Mr. Bill and Miz Mona

Saturday, April 7, 2012

Pre-Easter 4/7/12

Mr. Bill says: Some of you may have already read about this on my Moose Pass Journal, but I wanted to add this event to our blog. Today, James Arthur Lee Casselman returned home safely from Afghanistan. Becca, his loving wife, set things up so he could surprise his two daughters- an Easter surprise. She filmed this and shared it on her Face Book site, allowing us to share in the moment of this little 4 year old girl jumping with delight to see her daddy and being swept up in his arms. The youngest daughter, Claire, who is 10 months old, will she looked a bit bewildered in wondering what was going on and I have no idea who the other people in the video were.

I must admit, having gone through my own war- NO, not World War II as some local teenagers believe, but Viet Nam, I was always concerned when John, Joshua and then James went over to the sand box. I knew things could happen, to God fearing Christians, Jews or atheists- this is war and all the sadness involved. My grandfather on my Dad's side fought in his war, my Dad fought in Korea at 17 yrs old and I journeyed off to the Far East to see the elephant myself. To see the elephant was a phrase brought about in the Civil War, of how young men went off to see and feel the excitement of war, much like boys ran away to join the circus and play with the elephants. Sadly, they saw war for what it was- horrible.

Like any parent, especially one who has been in a war, I prayed every day for the safety of my sons. I knew things could happen and hoped it wouldn't happen to one of our boys. But, being a veteran and a patriot, I was also proud of my sons going off to join. I know my daughters wanted to join, but events took place to alter their plans. Now they serve as mothers, parents to a new generation of Casselmans- at least one half of them. The other half... well, I guess they count too. :)

My beautiful Mona was also a veteran and I thank God she was, or we may never have met. Through her, I came to know the Lord and for 32 years we've been together through the thick and thin of it. As I have said many a time, she was the perfect cop's wife and was always ready to stand beside me when things turned sour and people would've loved to have harmed us. Our first year of marriage was forged in that steel, when things fell apart in Dillingham and I was the only cop left. Pretty scary for a while. Well, she's passed that trait down to our children, though sometimes they have to be reminded of it. We have tough kids and the pioneer stock of the Sanders is strong in them. Oh, I imagine the survival instinct of the city boy rom my side carries some weight.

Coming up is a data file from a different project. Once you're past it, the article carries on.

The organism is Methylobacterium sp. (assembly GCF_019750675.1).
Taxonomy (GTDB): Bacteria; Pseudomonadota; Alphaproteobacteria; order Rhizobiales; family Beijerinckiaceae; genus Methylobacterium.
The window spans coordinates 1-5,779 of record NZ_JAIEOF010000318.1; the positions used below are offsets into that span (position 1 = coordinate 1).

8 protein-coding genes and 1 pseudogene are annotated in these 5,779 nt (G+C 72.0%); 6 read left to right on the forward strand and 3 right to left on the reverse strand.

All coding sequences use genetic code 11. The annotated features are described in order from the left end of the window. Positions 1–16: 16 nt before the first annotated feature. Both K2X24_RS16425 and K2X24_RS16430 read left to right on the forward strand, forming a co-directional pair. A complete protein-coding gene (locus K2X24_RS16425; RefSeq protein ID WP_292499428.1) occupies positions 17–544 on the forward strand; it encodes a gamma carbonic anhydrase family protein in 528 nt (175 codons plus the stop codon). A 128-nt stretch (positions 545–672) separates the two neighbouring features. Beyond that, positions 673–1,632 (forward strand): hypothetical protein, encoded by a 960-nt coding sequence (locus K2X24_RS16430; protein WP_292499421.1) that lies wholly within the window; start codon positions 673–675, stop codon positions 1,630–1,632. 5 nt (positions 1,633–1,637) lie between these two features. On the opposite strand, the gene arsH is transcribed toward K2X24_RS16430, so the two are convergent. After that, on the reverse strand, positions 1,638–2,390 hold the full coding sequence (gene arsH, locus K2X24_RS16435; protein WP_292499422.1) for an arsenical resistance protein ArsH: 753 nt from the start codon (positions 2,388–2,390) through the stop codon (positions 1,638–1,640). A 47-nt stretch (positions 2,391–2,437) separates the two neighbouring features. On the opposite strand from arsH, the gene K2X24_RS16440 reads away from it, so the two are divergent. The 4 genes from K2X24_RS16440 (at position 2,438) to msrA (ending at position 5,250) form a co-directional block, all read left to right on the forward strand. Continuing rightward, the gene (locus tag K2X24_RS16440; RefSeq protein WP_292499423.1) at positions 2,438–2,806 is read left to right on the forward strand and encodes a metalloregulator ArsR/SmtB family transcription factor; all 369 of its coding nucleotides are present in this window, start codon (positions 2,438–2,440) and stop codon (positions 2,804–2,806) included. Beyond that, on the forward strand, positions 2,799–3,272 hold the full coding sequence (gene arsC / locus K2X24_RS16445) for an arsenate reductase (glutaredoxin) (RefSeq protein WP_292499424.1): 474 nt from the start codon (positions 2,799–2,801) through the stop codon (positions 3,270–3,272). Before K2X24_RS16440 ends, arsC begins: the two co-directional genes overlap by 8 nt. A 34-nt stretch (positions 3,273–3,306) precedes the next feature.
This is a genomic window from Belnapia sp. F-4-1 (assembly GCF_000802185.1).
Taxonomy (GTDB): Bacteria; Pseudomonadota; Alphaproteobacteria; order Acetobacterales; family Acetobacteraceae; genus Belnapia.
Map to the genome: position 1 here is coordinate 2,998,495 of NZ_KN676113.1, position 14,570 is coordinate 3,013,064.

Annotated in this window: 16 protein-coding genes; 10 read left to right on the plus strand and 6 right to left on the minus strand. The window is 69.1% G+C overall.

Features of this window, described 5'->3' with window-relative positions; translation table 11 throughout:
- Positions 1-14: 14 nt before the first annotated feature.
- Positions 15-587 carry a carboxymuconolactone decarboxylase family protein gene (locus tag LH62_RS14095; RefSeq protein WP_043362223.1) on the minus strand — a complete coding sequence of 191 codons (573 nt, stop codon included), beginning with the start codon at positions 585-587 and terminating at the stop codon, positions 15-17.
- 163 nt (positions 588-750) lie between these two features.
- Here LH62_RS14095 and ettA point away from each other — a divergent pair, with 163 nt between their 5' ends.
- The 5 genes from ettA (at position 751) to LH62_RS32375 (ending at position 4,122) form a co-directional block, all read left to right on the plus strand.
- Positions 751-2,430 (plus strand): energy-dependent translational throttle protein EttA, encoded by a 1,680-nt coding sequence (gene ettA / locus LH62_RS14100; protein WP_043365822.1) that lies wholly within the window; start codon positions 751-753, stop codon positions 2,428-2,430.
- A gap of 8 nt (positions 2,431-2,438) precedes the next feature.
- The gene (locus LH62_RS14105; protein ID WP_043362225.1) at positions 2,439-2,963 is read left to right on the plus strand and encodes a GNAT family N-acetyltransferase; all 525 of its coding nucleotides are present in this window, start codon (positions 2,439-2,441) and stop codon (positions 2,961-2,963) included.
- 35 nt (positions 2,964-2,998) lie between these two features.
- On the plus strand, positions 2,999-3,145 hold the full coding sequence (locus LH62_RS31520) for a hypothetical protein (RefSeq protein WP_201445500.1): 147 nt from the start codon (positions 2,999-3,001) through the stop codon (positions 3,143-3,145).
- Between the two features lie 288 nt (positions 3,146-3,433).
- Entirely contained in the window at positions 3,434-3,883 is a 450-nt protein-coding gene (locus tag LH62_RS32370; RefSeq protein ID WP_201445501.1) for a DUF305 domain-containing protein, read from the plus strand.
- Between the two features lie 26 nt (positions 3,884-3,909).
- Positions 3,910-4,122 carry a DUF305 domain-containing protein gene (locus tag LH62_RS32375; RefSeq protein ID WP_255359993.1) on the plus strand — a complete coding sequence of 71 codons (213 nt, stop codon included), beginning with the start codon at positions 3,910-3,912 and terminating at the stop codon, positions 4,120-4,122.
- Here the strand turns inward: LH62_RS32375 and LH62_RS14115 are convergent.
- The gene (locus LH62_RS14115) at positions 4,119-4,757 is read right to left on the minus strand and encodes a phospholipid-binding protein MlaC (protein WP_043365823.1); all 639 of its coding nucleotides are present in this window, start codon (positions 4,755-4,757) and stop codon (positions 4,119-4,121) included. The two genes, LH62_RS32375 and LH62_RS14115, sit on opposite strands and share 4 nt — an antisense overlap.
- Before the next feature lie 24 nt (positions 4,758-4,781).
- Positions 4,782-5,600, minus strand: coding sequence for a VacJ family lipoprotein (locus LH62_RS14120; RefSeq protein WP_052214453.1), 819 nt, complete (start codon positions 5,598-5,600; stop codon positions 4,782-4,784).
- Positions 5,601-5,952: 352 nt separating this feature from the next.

Long ago, my father, who didn't relish living in a Wisconsin orphanage, placed there by his mother so he and his sister could eat, ran away to find his father. He was 8 yrs old. They found him in Texas and dragged him back. One year later, he broke out again and rode the rails to California and did locate his dad. They remained together until my Dad joined the Army at 17 and left for Japan. When the bugle was called in Korea, his armor unit was the first one called in. When the Chinese came across, nearly one million strong, my dad and his friends ran for 80-miles to escape and this was during the Korean winter. Hard task for a  new 18 year old.

I know John, James and Joshua have learned a lot over there in Afghanistan and Iraq, and their memories of those times will remain with them forever. Maybe the heat, the lack of privacy, sleeping through mortar attacks, friendships and brotherhood, will be the only memories and for this I would be thankful.

I never got to talk to my Grandpa about his war, he died when I was five. But after coming home from Viet Nam, my father grabbed a couple beers out of the frig and we walked out into his backyard. For the first time, he shared with me about Korea. He said that now that I knew about war, I would be able to understand. That day I felt something special in our relationship, though we never talked about it again. It was one time thing, because he didn't like bringing up those moments in fear of his own nightmares. Now I've learned that talking about Viet Nam has helped me overcome a lot of my dragons. Oh, there are some moments I will not talk about, but I love to share about the good times- the jokes and pranks we pulled to get by. My kids have grown up hearing these tales- over and over and over again. Now they have their own to tell and I sincerely hope their kids will listen and remember. Some things need to be passed on from one generation to the next, this is the history of our families.

When I came home from Viet Nam, there was no one waiting for me at the airport and apparently no one knew I was due in. I had to borrow $17 from my closest friend to fly south and I guess I never did pay him back. Imagine what the interest rate could be over 38 yrs?

I only say this as a way to help Becca understand how happy I was to see that video, it met a lot to both Mona and I. Thank you. Hug him for us. He looked good, but I did notice a bit of a balding spot- same place I have one....kidding.

Enjoy this Easter, all of you and God Bless!

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